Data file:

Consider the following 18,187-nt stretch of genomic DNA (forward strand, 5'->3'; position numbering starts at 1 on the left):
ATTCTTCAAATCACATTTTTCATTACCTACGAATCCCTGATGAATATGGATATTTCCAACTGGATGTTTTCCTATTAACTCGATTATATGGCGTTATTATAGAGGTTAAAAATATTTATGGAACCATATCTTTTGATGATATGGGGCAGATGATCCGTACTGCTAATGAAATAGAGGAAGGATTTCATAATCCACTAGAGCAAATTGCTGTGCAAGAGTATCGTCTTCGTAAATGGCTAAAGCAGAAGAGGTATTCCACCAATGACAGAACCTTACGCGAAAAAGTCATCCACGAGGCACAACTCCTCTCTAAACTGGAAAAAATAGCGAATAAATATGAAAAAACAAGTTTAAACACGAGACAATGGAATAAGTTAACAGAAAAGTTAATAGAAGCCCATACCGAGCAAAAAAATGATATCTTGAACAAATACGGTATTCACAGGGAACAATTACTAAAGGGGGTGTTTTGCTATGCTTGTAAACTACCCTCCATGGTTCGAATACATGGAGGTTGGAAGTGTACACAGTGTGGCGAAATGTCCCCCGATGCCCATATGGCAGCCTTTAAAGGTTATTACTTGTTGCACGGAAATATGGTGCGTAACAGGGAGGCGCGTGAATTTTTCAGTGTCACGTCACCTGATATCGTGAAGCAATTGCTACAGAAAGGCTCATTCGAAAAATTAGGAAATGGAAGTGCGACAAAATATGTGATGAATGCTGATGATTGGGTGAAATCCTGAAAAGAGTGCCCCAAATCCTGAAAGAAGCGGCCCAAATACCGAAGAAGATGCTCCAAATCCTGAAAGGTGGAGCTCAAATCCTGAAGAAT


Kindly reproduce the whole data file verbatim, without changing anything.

Consider the following 18,187-nt stretch of genomic DNA (forward strand, 5'->3'; position numbering starts at 1 on the left):
ATTCTTCAAATCACATTTTTCATTACCTACGAATCCCTGATGAATATGGATATTTCCAACTGGATGTTTTCCTATTAACTCGATTATATGGCGTTATTATAGAGGTTAAAAATATTTATGGAACCATATCTTTTGATGATATGGGGCAGATGATCCGTACTGCTAATGAAATAGAGGAAGGATTTCATAATCCACTAGAGCAAATTGCTGTGCAAGAGTATCGTCTTCGTAAATGGCTAAAGCAGAAGAGGTATTCCACCAATGACAGAACCTTACGCGAAAAAGTCATCCACGAGGCACAACTCCTCTCTAAACTGGAAAAAATAGCGAATAAATATGAAAAAACAAGTTTAAACACGAGACAATGGAATAAGTTAACAGAAAAGTTAATAGAAGCCCATACCGAGCAAAAAAATGATATCTTGAACAAATACGGTATTCACAGGGAACAATTACTAAAGGGGGTGTTTTGCTATGCTTGTAAACTACCCTCCATGGTTCGAATACATGGAGGTTGGAAGTGTACACAGTGTGGCGAAATGTCCCCCGATGCCCATATGGCAGCCTTTAAAGGTTATTACTTGTTGCACGGAAATATGGTGCGTAACAGGGAGGCGCGTGAATTTTTCAGTGTCACGTCACCTGATATCGTGAAGCAATTGCTACAGAAAGGCTCATTCGAAAAATTAGGAAATGGAAGTGCGACAAAATATGTGATGAATGCTGATGATTGGGTGAAATCCTGAAAAGAGTGCCCCAAATCCTGAAAGAAGCGGCCCAAATACCGAAGAAGATGCTCCAAATCCTGAAAGGTGGAGCTCAAATCCTGAAGAAT